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Parents of ADHD Children

Middle School Dilemma

My son was diagnosed with ADHD when he was 8. We have been very blessed to have him in an amazing elementary school that has really worked with us and him over the years.  Now it’s middle school time (in the fall) and I am in a panic trying to find the right fit for him.  The public school that he feeds to is supposed to be really good but it is HUGE and that worries me in terms of just getting lost in the numbers of kids.
Any suggestions?

Thank you


My son started middle school this year.  We had the same concern.  the public school he was assigned too is very large.  We looked at private school (very expensive and most did not want to work with a child that had ADHD and anxiety). We also explored the charter schools in our area.  The charter school has been wonderful both acedmeicly and socially.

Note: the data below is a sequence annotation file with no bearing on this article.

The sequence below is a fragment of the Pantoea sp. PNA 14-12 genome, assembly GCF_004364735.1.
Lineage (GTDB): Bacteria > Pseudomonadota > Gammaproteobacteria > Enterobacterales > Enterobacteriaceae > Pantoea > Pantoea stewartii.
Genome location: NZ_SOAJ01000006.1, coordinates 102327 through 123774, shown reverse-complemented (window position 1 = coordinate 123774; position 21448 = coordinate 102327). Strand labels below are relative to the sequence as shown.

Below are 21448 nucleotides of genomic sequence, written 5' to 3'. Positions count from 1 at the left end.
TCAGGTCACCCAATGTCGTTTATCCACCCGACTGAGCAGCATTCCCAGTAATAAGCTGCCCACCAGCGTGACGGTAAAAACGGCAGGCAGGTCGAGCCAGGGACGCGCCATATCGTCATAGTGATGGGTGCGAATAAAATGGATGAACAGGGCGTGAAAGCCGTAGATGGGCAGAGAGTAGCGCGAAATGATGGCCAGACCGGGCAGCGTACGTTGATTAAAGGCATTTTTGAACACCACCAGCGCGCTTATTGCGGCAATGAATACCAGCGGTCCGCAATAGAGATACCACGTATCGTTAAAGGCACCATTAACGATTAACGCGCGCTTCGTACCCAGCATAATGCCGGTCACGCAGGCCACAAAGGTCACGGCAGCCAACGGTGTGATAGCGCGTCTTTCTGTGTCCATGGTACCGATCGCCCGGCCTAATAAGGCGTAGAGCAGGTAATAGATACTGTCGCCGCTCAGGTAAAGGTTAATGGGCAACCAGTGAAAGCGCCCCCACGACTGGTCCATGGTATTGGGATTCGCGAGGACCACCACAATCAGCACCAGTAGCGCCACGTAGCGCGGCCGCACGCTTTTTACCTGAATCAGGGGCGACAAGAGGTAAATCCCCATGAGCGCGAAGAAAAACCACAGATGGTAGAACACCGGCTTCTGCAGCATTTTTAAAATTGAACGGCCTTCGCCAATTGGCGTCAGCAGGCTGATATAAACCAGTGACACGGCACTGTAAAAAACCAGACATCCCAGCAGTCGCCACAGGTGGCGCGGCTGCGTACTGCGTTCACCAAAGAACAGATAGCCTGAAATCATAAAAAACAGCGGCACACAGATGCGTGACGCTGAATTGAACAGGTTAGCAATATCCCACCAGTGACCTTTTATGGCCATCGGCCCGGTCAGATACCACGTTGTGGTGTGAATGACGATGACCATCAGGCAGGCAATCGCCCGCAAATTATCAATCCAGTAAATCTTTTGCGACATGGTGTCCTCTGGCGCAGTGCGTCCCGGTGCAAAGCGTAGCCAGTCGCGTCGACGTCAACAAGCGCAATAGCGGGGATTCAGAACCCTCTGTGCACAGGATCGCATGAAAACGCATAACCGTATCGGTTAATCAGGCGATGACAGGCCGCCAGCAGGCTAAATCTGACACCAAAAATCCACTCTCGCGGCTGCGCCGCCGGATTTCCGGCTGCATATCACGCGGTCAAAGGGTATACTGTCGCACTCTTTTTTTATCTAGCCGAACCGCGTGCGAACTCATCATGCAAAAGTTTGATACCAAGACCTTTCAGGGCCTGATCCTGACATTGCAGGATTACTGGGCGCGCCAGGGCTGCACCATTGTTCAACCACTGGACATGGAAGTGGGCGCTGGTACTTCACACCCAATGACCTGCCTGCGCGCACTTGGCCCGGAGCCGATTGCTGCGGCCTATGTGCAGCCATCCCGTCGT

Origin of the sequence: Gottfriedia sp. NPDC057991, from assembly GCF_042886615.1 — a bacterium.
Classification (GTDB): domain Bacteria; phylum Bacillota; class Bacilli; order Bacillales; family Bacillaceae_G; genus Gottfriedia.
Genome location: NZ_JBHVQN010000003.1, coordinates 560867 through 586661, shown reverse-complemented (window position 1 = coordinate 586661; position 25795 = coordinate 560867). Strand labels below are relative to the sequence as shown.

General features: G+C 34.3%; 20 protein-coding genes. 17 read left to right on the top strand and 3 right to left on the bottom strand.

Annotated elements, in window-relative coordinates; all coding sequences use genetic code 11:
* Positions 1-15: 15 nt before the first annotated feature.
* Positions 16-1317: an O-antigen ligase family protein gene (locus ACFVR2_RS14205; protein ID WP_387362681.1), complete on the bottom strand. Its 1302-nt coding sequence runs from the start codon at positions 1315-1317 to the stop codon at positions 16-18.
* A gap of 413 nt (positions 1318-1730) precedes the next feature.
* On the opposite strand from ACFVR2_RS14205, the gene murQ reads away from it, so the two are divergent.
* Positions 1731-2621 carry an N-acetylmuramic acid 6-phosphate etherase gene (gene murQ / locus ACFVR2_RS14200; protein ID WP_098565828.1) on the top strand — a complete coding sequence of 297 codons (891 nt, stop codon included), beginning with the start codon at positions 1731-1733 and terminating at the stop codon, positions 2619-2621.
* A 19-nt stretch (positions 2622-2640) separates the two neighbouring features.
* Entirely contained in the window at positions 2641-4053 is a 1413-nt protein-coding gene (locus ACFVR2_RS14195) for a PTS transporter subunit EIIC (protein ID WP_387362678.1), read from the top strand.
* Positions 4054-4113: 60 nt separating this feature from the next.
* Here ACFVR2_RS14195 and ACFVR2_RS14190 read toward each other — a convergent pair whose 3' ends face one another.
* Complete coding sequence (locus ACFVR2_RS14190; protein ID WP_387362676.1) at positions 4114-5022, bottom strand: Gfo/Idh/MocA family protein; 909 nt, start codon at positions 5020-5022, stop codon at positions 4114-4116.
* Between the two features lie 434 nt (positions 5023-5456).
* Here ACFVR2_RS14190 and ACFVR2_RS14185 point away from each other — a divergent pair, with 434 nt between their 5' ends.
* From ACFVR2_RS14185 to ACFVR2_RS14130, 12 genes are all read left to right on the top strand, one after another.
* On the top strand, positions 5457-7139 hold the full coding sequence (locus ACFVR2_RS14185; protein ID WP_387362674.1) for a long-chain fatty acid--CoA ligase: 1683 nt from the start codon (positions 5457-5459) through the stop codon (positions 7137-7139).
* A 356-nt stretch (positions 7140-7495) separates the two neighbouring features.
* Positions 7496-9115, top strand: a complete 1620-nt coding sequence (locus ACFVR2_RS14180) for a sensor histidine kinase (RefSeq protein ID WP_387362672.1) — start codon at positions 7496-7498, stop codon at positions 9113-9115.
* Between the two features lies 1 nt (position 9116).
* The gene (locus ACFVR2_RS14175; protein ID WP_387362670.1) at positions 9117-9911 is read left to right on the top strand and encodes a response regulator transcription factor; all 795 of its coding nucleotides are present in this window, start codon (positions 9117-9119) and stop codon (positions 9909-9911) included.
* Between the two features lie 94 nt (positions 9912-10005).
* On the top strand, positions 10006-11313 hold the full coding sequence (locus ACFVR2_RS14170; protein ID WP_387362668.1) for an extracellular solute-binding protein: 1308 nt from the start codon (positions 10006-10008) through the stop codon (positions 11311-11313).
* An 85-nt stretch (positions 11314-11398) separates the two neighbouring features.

We found the transition from elementary to middle school difficult.  The work load increased and the expectation of study skills was higher.  My son has worked hard and had the support of a wonderful team at his middle school.  Having 7 different teachers and having a locker has been an adjustment.  I can tell you at times it has been a breeze and at times, I have had to fight to get help.  Communication is key. 

The school has a strong math and science emphasis.  There are no athletics but many clubs-math, science, lego, robotics, etc.  My son is athletic but not very big.  He always felt like he had to measure up to the “jocks” at his other school.  At this school there are alot of smart kids, they are all a bit quirky-my son does not stand out or feel the need to measure up to the jocks.  His self esteem has gone up this year.

It is very important for you to meet with the principal and the educations services director of his school.  If your son has a 504 or an IEP, take his current plan with you. 

Talk with the educaitons services at his current school, hear with they know about the middle schools in your area.

Posted by mom2barry on Feb 05, 2014 at 7:57pm